At the following day, the cycling ride started again really late, as we abandoned the hotel just before 15:00. After loading liquids in our bicycles, we headed south from Cuernavaca, this time to Alpuyeca, using the free Acapulco highway. The descent to Alpuyeca was carried with no problems at all, crossing in our path the towns of Temixco, Acatlipa and Xochitepec. As the plan was to arrive at Tlatizapán (where the Carnival party was being carried out), after Alpuyeca we cycled towards Xoxocotla, Galeana and finally Zacatepec.

Once in Zacatepec we went to visit the Emiliano Zapata Ingenio (major sugar factory in the region) and the center of the city, where a beautiful church stands. We decided to purchase our return bus tickets in Zacatepec in advance, before we went to Tlatizapán, since on that day the journey back home was going to be a fully booked return trip. After purchasing the tickets for the last bus (21:20), we headed towards our final destination: Tlatizapán.

After leaving Zacatepec at 17:30, we started the last 10 km trip to Tlaltizapán, where we arrived before 18:00. We headed towards the Zapata General Headquarters Museum, which unfortunately was already closed. After taking the compulsory pictures, we went on to follow the Carnival dancing that was crossing our path. After climbing to the church, we had a better view of this picturesque spectacle. The pictures of this event are certainly remarkable.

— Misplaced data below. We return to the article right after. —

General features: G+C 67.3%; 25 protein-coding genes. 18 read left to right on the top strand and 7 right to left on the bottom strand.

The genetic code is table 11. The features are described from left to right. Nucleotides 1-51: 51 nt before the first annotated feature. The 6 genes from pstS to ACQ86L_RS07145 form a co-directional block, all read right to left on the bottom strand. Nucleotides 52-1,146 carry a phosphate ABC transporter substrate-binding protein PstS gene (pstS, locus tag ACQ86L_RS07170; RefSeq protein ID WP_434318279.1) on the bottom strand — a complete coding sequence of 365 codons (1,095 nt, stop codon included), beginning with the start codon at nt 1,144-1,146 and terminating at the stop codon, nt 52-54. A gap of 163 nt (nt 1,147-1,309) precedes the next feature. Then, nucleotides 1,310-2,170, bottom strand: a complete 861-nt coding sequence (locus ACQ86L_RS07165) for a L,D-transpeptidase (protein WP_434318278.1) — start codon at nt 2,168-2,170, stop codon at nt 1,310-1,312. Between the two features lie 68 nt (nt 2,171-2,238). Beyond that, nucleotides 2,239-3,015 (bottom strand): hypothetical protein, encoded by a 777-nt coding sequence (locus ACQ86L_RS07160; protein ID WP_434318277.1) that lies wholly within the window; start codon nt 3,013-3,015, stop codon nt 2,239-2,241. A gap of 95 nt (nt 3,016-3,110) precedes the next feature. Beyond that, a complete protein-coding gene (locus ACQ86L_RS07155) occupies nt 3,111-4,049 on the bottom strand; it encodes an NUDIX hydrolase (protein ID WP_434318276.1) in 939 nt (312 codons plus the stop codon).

After paying a short visit to the Tlatizapan church, we started the return trip to Zacatepec at 19:00, under complete darkness. I would like to thank the driver of a pick-up that escorted us from in the ride between Taltizapán and Zacatepec, without by-passing us and sending its high lights whenever possible in order we could see the road :-)

After dinning in the center of Zacatepec, at 21:00 we went to the Pullman bus terminal where we loaded our bicycles in the bus and started resting in the long way back home, arriving in Mexico City at 01:00 (owed to the big traffic mess along the Cuernavaca highway) at the Taxqueña bus terminal. From Taxqueña all that was required was a short 10-minutes ride to our houses and voilá, we were again back at the safety of home :-)

As usual, all the pictures of this travel are available at the following photoset. And the GPS track is also available, in both formats: GPX or KMZ .

Thank you for reading. Till the next travel !


napuseno said...

Good going.Keep up the teamwork!

Erasmo Perez said...

Hi dear Edscott:

Thank you very much for your really friendly comments :-)

I will continue trying to make this blog worth of reading


Lori said...

Way to go! wooohooo.

detroit dog said...

I have wondered for a long time if you are writing a travel book documenting your rides. Or is it "just" a blog? :-)

Erasmo Perez said...

Hi Detroit Dog:

It would be certainly interesting trying to write an interactive and multimedia travelogue book of my cycling rides.

Although I really do not know if I am heading in the right direction, it would be a pleasure knowing that some readers could find this blog worth-of-reading, like a on-line book :-)

Thank you very much for your friendly comments.


Erasmo Perez said...

Hi Lori:

I am happy knowing that it seems that you have liked this blog